Also at Cannes, Warner was screening A Clockwork Orange, which, remarkably, is celebrating its 40th anniversary this year. Stanley Kubrick's ultraviolent masterpiece has been available on DVD for a lot less than that however, having only made it to home entertainment in the UK just over 10 years ago. The film aired at the festival with Malcolm McDowell, Jan Harlan and Christiane Kubrick in attendance. It has already benefited from a major feature in The Guardian, and will be airing on Monday at a special screening complete with Q&A, with McDowell in the UK to support the release. The film is due to appear as part of a special Kubrick Blu-ray box set released by Warner next week.
Been to Cannes? Let us know what Cannes 2011 signified for you and your company, by contributing to our Postcards From Cannes feature… Email us your thoughts on this year's event to the usual address, for imminent publication on our website…

Back to the UK, and next week sees the debut of the fifth series of Primeval. The ITV series is, after a groundbreaking deal, premiering on Watch ahead of its ITV bow – it will not air until 2012. Similarly, 2 entertain's July 4 release will be well ahead of terrestrial transmission and is certain to add to the 615,000 units sold by the brand already. Marketing will include a two week TV campaign, focusing on ITV channels, and PR. 2 entertain's Katie Waters said: "We are expecting a monster performance from Series 5. The fact that many Primeval fans will have to wait until next year to see the series on ITV presents a great opportunity for the DVD. We are increasing our marketing spend to capitalise on this opportunity and ensure broad awareness of the DVD especially amongst the original ITV viewers of the show."
We mentioned The Great White Silence on last week's newsletter, the restored 1924 film that followed Captain Scott's ill-fated trip to the South Pole some 10 years prior to that, and this week we caught a glimpse of the Blu-ray version of the film, due on June 20 after a theatrical release (it opens today). And it looks stunning, offering a gorgeous transfer of one the earliest films yet to appear on the format. The BFI's Sam Dunn said: "Our release of The Great White Silence looks set to be not only one of the best editions the BFI has ever produced (the restored film looks absolutely stunning and the release is packed with incredible bonus material, including yet more stunning archive footage transferred in HD, and new documentaries about the restoration process and the score), but it is also looking likely to be one of the BFI's most successful releases. The responses to last year's fantastic LFF premiere screening, when Simon Fisher Turner's new score was played live for the first time, were ecstatic, and we're all set for yet more universally positive feedback as we approach the theatrical release date."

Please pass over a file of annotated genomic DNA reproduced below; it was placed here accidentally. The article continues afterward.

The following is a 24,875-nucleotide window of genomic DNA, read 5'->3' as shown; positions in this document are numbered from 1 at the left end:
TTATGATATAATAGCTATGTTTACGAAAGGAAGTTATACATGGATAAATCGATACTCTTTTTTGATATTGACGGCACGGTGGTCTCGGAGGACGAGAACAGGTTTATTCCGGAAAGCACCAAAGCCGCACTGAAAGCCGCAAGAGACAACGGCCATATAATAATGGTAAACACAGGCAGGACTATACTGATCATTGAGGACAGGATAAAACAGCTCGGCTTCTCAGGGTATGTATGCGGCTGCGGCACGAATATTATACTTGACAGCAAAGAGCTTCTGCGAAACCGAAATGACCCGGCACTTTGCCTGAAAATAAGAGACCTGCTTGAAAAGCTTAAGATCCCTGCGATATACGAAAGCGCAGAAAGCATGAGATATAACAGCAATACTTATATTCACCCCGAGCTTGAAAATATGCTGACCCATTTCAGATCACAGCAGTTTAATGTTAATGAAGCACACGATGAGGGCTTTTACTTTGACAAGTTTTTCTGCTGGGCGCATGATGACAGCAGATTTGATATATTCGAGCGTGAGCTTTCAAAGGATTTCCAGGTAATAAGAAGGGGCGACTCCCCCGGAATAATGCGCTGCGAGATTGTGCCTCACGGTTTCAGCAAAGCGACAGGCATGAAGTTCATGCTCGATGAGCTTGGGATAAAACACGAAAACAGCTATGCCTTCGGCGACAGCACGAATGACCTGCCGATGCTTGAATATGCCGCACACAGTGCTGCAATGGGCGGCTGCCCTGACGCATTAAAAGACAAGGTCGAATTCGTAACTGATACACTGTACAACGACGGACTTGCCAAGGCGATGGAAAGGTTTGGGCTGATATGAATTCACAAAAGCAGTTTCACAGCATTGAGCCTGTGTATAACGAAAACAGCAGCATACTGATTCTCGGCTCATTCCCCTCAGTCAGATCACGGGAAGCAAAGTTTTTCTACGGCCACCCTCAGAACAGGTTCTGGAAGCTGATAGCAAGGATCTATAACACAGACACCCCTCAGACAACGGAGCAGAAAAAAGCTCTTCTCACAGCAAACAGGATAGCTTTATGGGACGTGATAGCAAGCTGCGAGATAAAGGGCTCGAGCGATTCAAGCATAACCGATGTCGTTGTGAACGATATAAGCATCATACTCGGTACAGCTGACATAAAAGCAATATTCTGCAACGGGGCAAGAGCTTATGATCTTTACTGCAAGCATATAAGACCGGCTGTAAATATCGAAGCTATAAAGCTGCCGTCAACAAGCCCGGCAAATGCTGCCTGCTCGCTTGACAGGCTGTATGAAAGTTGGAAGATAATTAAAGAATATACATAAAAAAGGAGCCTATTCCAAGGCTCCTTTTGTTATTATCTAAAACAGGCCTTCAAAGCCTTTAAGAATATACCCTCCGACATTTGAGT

It may have somewhat unfairly lost out at the Oscars, albeit against some stiff competition, but the Coen Brothers' new take on Western classic True Grit shouldn't be underestimated, The title is due out on June 13 from Paramount and, as we've already noted on our website, it is, like Icon's Let Me In, a "remake" – or rather a film that goes back to the original source material –  that arrives with credibility, at least in terms of critical and audience reaction. Paramount's release will be supported by a heavyweight TV & VOD campaign to broaden out the title to all fans of action and capture the imagination for Father’s Day Gifting, and a targeted print campaign to reach the culture vulture Coen Brothers fans.  Paramount will also be working with Absolute Radio using iconic soundbytes from the film and running on-air promotions along with a talent supported PR campaign. One of the most intriguing elements of Paramount’s campaign is a “Western skills” event for journalists over at Circus Space in London's Hoxton. Assorted hacks from newspapers, magazines and possibly even The Raygun will be trying their hand at lassoing, whip-cracking and even knife-throwing. Expect a full report shortly…”

We've reported about the WWE's move into more PG-friendly territory (including a trip to a recent WWE event) and at last it appears as if the BBFC is following suit. For the biggest release on the WWE calendar, Silver Vision's July release, Wrestlemania, will have a 12 certificate. Normally the WWE releases put out by the company carry a 15 rating and have even gone up to 18. But the new family friendly ethos of the WWE is obviously working and the lower rating could bring in more sales to that younger audience. The company's Ian Allan said: "“We are extremely pleased with the BBFC rating. This will definitely help to position the brand and our current roster of WWE titles, more exposure to the family market. The addition of WWE Studios and its forthcoming releases have also paved the way for the WWE brand to target a much younger demographic.”